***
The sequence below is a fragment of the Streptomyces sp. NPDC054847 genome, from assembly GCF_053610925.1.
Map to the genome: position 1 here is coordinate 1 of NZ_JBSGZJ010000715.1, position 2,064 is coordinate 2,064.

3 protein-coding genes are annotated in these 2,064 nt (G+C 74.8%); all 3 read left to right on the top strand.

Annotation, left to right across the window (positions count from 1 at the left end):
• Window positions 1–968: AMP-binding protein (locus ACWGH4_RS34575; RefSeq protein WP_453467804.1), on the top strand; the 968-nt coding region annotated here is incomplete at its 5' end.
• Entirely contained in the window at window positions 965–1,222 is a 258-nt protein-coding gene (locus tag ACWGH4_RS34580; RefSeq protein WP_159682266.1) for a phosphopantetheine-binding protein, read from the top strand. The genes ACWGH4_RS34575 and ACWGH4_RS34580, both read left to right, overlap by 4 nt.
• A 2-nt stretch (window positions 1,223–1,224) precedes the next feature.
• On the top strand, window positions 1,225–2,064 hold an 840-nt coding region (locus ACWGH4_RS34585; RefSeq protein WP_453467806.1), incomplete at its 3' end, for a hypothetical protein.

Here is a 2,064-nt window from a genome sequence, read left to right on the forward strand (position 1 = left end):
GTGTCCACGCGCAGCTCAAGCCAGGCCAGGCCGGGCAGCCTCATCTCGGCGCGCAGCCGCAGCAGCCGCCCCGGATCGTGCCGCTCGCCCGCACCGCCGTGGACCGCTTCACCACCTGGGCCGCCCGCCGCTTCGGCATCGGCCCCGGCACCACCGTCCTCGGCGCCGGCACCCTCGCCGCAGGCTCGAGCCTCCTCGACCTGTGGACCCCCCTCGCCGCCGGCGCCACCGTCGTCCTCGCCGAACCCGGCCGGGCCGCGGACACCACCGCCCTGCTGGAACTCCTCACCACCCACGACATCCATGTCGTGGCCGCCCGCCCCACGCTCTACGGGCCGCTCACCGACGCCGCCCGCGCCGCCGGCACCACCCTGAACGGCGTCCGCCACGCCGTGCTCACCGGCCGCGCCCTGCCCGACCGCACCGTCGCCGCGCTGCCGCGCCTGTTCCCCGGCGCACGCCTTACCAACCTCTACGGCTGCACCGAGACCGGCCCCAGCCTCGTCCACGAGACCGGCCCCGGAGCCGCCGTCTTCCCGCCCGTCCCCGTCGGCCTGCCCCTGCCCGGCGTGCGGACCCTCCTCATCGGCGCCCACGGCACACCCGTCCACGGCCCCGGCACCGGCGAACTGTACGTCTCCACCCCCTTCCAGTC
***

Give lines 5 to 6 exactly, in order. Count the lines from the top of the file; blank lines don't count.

• Window positions 1–968: AMP-binding protein (locus ACWGH4_RS34575; RefSeq protein WP_453467804.1), on the top strand; the 968-nt coding region annotated here is incomplete at its 5' end.
• Entirely contained in the window at window positions 965–1,222 is a 258-nt protein-coding gene (locus tag ACWGH4_RS34580; RefSeq protein WP_159682266.1) for a phosphopantetheine-binding protein, read from the top strand. The genes ACWGH4_RS34575 and ACWGH4_RS34580, both read left to right, overlap by 4 nt.